MANILA, July 14 — The slowdown in the rate of price increases in the Philippines in June 2017 made Deutsche Bank AG to slash its 2017 and 2018 inflation forecasts for the country to 3.1 percent.
In a research note titled “Asia Economics Monthly: A soft patch” dated July 14, 2017, the German global financial firm said slowdown of inflation rate to 2.8 percent in the sixth month this year from month-ago’s 3.1 percent was 30 basis points lower than its forecast.
“We see inflation inching higher from here, to peak at 3.1 percent, as against our earlier view of 3.3-3.4 percent, within August to October,” it said.
In the first half of the year, domestic inflation averaged at 3.1 percent, slightly higher than the mid-point of the government’s two to four percent target for this year until 2020.
So far this year, inflation hit its highest in March and April at 3.4 percent.
With the slowdown of inflation rate, the German financial firm also revised its adjustment forecast in the Bangko Sentral ng Pilipinas’ (BSP) key rates.
The report said “inflation is likely to settle around the three percent midpoint in the next six to nine months, taking away the need to hike rates.”
“Given these developments, we no longer see the BSP raising rates for the rest of 2017,” it said.
It noted that Philippine monetary officials seem not in a hurry to increase rates given latest inflation developments.
”If anything, we believe the BSP could use this window of benign inflation to cut the reserve requirement ratio (currently at 20 percent), especially in the case wherein domestic liquidity tightens following resident capital outflows and further peso depreciation as may be triggered by continued US Fed policy normalization,” it said.
The last time the BSP adjusted the reserve requirement ratio (RRR) was in May 2014 when it was hiked by a percentage point to 20 percent for universal and commercial banks (U/KBs).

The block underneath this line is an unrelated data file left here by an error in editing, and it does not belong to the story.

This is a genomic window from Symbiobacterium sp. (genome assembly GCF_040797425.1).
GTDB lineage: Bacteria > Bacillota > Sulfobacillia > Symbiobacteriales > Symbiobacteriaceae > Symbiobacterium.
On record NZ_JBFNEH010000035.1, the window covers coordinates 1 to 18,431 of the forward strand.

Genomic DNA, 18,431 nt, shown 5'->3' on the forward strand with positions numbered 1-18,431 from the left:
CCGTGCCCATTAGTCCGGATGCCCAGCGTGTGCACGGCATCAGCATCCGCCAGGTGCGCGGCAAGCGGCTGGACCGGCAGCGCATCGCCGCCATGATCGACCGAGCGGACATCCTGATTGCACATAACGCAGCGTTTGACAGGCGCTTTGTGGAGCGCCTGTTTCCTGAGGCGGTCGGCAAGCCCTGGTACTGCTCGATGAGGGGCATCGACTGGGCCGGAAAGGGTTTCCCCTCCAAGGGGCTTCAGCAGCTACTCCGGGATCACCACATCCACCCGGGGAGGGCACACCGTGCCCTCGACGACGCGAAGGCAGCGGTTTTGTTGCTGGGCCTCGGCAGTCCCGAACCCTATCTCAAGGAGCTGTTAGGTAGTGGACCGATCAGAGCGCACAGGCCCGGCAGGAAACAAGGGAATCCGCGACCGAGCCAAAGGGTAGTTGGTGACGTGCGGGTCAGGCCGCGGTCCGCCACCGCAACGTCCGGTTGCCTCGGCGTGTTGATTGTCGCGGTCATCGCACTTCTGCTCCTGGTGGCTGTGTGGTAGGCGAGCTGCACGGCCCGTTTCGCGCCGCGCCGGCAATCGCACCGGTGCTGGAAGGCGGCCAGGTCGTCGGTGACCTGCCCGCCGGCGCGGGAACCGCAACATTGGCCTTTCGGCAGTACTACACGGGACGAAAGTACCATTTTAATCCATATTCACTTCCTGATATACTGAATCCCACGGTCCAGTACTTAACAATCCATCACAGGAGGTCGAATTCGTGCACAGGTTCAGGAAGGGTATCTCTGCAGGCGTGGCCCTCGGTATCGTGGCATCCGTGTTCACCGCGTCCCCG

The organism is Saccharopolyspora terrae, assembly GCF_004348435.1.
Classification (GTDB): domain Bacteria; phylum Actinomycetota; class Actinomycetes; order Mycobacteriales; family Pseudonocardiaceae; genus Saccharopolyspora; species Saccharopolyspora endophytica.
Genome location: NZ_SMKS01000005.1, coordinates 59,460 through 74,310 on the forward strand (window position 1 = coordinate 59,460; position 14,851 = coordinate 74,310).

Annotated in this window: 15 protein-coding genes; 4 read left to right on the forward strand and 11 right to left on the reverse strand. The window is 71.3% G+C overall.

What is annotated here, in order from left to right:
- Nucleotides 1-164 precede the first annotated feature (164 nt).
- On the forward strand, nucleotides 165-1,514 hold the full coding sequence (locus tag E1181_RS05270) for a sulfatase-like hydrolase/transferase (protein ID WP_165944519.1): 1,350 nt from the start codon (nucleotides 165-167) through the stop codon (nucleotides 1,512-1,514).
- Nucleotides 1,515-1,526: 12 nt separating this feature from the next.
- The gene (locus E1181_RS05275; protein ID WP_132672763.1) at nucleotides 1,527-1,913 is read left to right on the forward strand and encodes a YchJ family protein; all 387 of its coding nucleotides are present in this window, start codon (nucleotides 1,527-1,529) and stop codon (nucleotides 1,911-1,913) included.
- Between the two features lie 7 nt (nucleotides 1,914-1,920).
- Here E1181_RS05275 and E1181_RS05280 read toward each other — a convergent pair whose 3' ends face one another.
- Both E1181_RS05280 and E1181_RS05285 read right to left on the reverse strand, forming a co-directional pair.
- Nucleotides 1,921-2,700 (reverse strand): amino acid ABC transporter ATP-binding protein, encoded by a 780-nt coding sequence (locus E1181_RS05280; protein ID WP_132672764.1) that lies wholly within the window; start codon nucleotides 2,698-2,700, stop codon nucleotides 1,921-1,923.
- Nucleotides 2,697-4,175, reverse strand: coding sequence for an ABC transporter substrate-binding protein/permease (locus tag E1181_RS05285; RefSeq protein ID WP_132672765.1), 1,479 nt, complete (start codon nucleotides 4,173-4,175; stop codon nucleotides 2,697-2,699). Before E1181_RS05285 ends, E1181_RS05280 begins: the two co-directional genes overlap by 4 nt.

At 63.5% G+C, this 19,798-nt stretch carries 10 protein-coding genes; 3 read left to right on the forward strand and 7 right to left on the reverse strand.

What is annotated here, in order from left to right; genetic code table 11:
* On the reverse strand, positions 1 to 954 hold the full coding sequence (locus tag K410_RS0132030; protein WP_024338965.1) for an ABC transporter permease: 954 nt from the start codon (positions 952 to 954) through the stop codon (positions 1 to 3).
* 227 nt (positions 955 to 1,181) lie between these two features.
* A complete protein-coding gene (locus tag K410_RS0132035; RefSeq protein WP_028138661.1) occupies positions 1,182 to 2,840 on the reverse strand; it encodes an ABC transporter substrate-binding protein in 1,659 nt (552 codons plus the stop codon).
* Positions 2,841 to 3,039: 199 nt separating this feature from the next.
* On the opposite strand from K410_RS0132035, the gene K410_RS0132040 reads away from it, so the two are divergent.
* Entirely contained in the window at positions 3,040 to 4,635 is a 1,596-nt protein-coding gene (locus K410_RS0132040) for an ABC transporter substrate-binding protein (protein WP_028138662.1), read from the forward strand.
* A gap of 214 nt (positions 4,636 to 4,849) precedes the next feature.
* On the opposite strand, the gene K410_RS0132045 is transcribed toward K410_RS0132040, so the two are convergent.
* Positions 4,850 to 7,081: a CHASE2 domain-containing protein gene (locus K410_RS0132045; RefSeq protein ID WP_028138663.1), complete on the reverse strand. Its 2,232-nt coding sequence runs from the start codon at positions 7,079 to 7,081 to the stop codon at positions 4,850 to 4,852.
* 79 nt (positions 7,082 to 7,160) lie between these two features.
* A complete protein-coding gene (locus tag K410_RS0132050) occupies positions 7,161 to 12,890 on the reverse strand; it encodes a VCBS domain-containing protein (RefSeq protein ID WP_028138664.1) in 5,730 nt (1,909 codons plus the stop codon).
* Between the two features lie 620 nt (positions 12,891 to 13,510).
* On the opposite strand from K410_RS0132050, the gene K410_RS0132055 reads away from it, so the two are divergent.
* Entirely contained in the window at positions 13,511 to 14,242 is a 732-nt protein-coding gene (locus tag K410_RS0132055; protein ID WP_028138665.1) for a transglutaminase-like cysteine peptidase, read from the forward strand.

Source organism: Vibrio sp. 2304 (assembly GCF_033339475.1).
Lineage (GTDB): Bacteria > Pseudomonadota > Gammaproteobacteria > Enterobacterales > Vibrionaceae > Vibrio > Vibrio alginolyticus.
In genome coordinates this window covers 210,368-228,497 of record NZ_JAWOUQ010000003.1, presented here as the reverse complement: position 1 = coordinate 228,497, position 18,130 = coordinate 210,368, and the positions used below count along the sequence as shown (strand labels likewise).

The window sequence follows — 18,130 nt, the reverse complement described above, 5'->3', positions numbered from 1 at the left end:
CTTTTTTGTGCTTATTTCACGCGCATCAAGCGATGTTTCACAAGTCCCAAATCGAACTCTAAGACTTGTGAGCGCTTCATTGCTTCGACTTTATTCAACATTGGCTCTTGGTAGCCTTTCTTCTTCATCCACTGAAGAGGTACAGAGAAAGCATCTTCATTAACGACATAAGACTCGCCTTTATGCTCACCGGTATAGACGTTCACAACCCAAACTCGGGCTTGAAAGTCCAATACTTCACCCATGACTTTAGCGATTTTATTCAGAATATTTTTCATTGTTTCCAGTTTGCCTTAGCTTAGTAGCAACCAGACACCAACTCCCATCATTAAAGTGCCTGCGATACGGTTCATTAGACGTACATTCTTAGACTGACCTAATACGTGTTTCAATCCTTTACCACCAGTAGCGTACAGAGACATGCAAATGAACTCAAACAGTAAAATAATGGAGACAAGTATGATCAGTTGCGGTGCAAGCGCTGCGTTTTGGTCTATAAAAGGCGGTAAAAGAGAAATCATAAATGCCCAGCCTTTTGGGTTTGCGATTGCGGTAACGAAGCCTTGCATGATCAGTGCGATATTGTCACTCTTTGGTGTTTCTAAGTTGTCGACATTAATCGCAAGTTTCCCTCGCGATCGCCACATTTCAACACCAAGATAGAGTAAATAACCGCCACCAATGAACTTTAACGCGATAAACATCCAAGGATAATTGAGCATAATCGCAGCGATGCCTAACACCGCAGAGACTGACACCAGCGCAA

That year, the BSP hiked RRR by a total of 50 basis points, 25 basis points in March and May, as growth of domestic liquidity grew stronger than in the past years at a level of more than 20 percent.
The report said sustained increase in rate of the central bank’s Term Deposit Facility (TDF) “could signal an RRR cut.”
In this week’s TDF auction, weighted average accepted yield of the seven-day TDF improved to 3.2189 percent from 3.1648 percent in last week’s auction.
However, weighted average accepted yield of the 28-day TDF fell to 3.4892 percent from 3.4909 percent last week.
In terms of the impact of the proposed tax reforms, the global financial giant discounts any BSP rate hike because of this.
It explained that the central bank “strongly believes that the excise tax adjustments in fuel and sugar-sweetened beverages, set to be initiated in January 2018, would have only a temporary impact on inflation.”
“The BSP is, thus, unlikely to carry out pre-emptive rate hikes to guard against an impending spike in inflation,” it said.
“Rather, with the initial spike in inflation largely cost-push driven, we believe the BSP will wait for a couple of months to monitor second-round effects of the tax reform,” it said.
“Persistently elevated price pressure, reflecting stronger domestic demand, and the sharp jump in inflation expectations, could prompt the BSP to start hiking rates in May 2018,” it added. (Joann Santiago/PNA)